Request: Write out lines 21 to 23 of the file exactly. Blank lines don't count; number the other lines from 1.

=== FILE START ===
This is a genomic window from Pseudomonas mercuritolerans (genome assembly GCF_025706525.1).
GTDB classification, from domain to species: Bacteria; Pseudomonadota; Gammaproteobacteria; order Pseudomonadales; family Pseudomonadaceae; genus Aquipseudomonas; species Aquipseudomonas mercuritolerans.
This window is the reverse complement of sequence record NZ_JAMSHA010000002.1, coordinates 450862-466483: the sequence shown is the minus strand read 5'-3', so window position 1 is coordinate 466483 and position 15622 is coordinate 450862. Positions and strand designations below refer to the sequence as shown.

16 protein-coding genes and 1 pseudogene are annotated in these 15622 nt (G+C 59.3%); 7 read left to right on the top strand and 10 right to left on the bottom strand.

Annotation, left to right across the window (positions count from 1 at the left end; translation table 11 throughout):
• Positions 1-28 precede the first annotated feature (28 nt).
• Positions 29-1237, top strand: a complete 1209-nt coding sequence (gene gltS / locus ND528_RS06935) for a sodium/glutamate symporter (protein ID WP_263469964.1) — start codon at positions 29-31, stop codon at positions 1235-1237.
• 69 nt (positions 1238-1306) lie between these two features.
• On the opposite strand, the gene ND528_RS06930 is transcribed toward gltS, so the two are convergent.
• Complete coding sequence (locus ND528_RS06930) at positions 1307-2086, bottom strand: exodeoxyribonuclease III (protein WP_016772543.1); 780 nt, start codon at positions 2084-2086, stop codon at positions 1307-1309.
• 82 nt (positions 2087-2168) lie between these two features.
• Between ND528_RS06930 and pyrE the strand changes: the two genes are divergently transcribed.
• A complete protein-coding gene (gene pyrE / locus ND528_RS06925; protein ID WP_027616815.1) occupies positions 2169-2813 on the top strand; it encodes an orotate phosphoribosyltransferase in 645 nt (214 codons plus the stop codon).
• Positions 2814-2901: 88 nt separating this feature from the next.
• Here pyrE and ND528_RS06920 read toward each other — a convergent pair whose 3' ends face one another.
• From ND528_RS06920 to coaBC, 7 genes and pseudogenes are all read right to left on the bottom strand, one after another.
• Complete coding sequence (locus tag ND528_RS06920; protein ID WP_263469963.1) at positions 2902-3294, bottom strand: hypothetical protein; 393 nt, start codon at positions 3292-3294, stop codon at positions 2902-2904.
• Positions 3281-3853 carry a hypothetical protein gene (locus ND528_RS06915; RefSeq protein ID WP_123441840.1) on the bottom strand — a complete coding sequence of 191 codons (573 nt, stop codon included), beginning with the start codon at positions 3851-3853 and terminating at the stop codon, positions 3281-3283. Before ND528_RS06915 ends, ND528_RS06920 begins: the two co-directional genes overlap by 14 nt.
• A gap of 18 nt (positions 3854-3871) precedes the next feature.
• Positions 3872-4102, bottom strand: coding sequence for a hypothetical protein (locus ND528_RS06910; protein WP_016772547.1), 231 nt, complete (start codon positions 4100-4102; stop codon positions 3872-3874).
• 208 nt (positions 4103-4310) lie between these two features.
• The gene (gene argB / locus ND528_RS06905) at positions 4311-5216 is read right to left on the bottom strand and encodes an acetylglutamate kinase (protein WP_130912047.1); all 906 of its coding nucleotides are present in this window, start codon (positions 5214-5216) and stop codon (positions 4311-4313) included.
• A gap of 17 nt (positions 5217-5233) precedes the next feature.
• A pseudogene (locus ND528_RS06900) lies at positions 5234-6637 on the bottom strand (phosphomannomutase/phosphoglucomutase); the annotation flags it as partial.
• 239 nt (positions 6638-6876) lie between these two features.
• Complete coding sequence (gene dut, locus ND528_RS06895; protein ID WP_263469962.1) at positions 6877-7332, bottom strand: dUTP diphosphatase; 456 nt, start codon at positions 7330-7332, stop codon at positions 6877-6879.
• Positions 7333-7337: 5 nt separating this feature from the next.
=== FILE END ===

• 208 nt (positions 4103-4310) lie between these two features.
• The gene (gene argB / locus ND528_RS06905) at positions 4311-5216 is read right to left on the bottom strand and encodes an acetylglutamate kinase (protein WP_130912047.1); all 906 of its coding nucleotides are present in this window, start codon (positions 5214-5216) and stop codon (positions 4311-4313) included.
• A gap of 17 nt (positions 5217-5233) precedes the next feature.